The $9.16m Carbon Benefits Project, which involves the Overseas Development Group at the University of East Anglia (UEA), hopes to encourage sustainable development schemes in developing countries that generate climate adaptation, mitigation and conservation benefits, as well as improve quality of life.
Over the next two years an innovative web-based system will be developed for measuring, monitoring and modelling the amount of carbon, and other greenhouse gas emissions, produced and stored in soil and vegetation by activities in a range of landscapes. Schemes involving agriculture, land use, forestry and rangeland improvement will be studied, using the huge carbon-storing potential provided by soil and vegetation and addressing issues of sustainable development for poverty alleviation.
The Carbon Benefits Project is being led and funded by the Global Environment Facility (GEF) and United Nations Environment Programme (UNEP). As well as the Overseas Development Group, organisations involved include Colorado State University, the World Wildlife Foundation (WWF), Michigan State University and national partners in a number of countries.
By providing a way to document and compare contributions to climate change mitigation, and how appropriate land use and management can also improve livelihoods, it is hoped to make projects that address carbon impacts more attractive. The system will also provide a tool box of 'best practice' land management options and could produce estimates that are suitable for use in carbon trading markets. This could enable farmers, conservationists, landowners and local communities to be paid, for example by developed nations wanting to offset their own emissions, for the amount of pollution their activities remove from the atmosphere.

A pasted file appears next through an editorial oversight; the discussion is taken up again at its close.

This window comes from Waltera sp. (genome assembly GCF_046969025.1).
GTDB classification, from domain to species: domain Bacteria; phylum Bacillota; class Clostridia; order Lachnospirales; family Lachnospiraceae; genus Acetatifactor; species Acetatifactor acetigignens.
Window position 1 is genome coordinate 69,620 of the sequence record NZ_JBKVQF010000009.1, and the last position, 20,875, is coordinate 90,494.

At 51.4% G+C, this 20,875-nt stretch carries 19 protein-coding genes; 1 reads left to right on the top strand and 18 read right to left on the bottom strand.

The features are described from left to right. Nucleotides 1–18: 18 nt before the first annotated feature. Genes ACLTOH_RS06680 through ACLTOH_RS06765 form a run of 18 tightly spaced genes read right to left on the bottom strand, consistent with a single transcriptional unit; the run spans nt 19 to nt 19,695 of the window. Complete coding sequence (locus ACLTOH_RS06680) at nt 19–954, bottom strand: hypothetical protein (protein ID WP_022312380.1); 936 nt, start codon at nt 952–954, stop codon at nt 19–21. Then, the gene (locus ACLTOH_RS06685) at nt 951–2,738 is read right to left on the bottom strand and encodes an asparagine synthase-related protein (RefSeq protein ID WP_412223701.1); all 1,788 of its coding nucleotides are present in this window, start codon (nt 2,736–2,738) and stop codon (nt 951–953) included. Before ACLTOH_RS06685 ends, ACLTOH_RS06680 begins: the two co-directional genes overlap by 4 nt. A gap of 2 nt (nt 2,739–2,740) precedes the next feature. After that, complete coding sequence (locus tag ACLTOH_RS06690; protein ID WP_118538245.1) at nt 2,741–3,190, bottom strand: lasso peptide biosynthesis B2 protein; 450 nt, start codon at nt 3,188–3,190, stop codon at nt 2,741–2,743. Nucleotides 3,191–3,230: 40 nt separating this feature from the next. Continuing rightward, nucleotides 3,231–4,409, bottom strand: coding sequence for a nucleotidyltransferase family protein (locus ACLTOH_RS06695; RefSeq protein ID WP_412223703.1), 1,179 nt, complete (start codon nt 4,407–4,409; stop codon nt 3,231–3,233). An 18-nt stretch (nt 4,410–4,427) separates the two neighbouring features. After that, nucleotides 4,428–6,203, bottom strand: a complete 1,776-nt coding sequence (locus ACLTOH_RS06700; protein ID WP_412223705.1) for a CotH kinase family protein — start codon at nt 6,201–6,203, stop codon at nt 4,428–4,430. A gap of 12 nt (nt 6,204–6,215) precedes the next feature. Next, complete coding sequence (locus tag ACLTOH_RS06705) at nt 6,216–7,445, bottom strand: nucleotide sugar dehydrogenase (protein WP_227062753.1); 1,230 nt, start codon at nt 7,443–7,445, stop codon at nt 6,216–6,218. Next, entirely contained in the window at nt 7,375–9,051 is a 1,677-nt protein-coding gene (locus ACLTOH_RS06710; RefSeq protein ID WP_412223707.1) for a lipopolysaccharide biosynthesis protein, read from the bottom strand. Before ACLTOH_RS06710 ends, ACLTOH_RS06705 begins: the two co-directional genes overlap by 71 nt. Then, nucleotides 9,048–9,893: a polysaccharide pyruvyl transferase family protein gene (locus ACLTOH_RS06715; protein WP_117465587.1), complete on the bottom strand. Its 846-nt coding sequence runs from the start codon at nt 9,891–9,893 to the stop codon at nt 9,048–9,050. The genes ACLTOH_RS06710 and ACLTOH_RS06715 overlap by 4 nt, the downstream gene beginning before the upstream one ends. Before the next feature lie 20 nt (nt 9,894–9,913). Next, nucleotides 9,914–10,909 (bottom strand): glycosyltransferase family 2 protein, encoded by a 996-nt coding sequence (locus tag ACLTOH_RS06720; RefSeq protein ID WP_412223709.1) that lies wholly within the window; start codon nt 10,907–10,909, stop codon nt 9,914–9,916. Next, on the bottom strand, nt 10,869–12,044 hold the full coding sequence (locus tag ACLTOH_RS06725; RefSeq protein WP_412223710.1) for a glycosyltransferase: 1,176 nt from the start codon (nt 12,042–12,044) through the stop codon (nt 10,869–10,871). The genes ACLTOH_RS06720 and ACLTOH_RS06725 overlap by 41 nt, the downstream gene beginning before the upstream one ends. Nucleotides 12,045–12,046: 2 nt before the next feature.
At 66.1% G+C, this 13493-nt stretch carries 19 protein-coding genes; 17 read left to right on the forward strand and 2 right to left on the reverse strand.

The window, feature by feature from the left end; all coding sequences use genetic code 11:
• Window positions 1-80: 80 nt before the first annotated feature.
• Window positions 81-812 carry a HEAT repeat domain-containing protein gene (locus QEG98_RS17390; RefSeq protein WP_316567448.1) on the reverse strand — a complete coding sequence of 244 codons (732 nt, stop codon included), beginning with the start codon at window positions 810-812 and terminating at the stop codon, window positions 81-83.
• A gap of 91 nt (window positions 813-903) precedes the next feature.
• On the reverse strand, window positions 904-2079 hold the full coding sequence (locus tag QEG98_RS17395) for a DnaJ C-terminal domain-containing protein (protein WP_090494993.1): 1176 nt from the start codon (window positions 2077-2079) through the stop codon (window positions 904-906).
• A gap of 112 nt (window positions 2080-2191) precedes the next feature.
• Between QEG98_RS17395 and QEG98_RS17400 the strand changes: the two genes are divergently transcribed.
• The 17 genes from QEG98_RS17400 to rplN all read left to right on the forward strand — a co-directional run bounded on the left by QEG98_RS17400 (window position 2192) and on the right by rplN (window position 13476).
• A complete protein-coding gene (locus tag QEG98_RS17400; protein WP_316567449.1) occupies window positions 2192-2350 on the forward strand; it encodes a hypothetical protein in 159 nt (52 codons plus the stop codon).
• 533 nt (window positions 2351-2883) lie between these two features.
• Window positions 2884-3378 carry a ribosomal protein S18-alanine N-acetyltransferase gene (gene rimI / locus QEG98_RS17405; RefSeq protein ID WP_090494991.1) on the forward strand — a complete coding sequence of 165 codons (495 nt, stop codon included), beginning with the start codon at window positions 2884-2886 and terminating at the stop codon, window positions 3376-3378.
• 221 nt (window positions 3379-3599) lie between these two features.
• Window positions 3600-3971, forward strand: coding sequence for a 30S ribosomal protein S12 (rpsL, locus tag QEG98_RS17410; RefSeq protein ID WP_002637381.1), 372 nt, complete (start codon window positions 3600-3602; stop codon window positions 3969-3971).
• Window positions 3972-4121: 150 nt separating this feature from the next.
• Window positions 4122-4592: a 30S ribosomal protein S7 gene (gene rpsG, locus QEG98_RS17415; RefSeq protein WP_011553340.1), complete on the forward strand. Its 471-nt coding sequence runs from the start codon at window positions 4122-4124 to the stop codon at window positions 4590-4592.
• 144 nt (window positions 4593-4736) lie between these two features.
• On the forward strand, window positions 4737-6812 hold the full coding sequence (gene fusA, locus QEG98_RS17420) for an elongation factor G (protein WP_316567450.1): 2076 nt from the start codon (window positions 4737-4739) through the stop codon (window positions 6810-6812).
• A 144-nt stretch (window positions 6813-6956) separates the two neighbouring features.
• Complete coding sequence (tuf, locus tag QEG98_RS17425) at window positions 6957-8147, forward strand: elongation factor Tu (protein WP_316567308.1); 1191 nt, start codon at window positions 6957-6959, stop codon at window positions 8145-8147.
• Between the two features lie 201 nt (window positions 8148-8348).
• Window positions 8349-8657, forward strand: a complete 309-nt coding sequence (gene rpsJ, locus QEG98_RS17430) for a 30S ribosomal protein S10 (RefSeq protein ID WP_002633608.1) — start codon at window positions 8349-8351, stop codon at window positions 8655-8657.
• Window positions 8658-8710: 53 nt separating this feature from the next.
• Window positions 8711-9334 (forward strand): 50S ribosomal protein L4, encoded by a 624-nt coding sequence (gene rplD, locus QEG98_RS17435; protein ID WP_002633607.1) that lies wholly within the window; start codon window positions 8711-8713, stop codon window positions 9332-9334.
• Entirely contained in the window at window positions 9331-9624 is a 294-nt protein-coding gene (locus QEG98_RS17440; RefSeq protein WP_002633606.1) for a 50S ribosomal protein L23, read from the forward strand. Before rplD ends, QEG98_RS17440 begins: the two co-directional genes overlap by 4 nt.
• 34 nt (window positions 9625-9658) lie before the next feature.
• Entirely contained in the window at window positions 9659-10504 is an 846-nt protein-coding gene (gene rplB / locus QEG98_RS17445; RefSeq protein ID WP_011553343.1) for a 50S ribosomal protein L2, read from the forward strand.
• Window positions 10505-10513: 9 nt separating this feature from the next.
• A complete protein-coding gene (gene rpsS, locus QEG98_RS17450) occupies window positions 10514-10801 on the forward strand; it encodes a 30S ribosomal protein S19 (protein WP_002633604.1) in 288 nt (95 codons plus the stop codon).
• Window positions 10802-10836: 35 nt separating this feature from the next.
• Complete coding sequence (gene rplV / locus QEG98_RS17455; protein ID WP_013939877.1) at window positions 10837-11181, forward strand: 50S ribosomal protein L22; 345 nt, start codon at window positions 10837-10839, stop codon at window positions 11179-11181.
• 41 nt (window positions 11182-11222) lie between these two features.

The Overseas Development Group, based in the School of International Development at UEA, is the only UK-based partner involved in the project. Its role will be to incorpo
|Contact: Cat Bartman|
University of East Anglia